Doomsday machine for weeds? it's still a hoe.
This tends to discourage frequent forays in the garden. The result: weeds get a chance to send down sturdy roots and produce seeds before the gardener starts whacking at them again.
For help in winning the weeding battle, you might want to consider adding one or more of the hoes shown here to your garden-maintenance arsenal. You will also find that a more specialized hoe can ease such chores as cultivating compacted soil, clearing large overgrown areas, making furrows, and weeding in tight spaces. If you can't find the hoe you want, you can order by mail. For sources and prices of the hoes shown here, see page 220. A scuffle in time
A key to gaining the upper hand over weeds is to nab them before they're big enough to fight back. The scuffle-type hoes pictured on the opposite page are excellent for this. You push or pull the blade to slice off young weeds and to dislodge emerging seedlings. Since these types require no back-wrenching chopping motion, hoeing is less onerous.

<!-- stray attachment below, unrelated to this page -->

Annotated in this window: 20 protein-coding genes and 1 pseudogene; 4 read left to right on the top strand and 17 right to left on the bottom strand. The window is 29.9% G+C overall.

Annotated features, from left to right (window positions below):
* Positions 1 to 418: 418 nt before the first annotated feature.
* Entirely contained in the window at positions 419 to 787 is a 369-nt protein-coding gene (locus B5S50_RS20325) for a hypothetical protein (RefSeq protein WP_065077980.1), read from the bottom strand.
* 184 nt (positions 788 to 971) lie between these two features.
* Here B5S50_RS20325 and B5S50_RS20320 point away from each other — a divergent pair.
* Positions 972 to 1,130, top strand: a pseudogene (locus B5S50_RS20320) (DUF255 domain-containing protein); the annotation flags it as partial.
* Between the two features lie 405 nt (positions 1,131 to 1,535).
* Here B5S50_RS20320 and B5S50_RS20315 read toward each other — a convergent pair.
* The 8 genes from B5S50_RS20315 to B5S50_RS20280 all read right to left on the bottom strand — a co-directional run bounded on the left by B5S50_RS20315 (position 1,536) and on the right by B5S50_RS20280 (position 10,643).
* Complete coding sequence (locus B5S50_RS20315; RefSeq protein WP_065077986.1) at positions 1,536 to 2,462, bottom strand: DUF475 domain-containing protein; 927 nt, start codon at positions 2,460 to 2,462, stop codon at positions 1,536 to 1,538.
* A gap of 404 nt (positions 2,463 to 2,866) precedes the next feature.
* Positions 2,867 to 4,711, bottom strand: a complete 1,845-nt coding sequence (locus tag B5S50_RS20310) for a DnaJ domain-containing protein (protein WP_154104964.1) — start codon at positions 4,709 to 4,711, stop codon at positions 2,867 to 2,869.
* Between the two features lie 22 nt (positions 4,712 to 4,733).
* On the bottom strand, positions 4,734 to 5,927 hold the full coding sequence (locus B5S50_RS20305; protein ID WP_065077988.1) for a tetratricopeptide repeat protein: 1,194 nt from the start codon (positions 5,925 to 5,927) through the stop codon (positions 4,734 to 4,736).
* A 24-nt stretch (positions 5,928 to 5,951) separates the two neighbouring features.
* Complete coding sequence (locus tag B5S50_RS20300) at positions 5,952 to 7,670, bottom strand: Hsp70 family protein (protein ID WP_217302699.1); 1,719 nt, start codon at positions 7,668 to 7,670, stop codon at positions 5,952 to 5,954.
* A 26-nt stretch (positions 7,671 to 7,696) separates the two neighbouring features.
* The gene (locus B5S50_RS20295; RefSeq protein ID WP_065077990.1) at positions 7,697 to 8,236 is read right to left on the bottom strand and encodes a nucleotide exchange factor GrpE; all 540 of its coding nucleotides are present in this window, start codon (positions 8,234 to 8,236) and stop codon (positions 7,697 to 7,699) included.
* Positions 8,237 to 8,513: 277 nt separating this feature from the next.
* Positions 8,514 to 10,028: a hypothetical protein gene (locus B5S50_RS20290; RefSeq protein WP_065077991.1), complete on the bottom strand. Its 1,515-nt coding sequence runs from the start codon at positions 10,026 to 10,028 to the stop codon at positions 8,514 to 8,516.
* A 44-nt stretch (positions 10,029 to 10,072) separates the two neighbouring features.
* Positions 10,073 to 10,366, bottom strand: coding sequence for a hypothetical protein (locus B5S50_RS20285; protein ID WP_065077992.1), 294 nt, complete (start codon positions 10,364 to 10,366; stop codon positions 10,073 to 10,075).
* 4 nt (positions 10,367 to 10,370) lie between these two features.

Stand fairly upright and keep the hoe blade parallel to the soil surface. Use short, light strokes, slicing just under the soil surface. When chopping works best
Once weeds have reached a hefty size, your best bet is a heavy-duty chopping-type hoe such as the eye hoe (he's swinging one in the large picture opposite).
For best performance in weeding and cultivating, swing the floral and American garden hoes in a smaller arc, slicing into the soil at about a 30[deg.] angle. To get the best results from your hoe
If you're using your hoe for cultivating, be sure the soil is only slightly moist before you start--if it's soggy, it will dry to rock-hard clods. In bone-dry soil, the hoe will probably bounce back with each blow. To avoid walking on the just-cultivated area, walk backwards as you hoe.
Most hoes are sold with dull blades, so you should sharpen them before using them for the first time, and later to maintain the edge (we show how to do this on page 220).
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|Date:||Jul 1, 1984|
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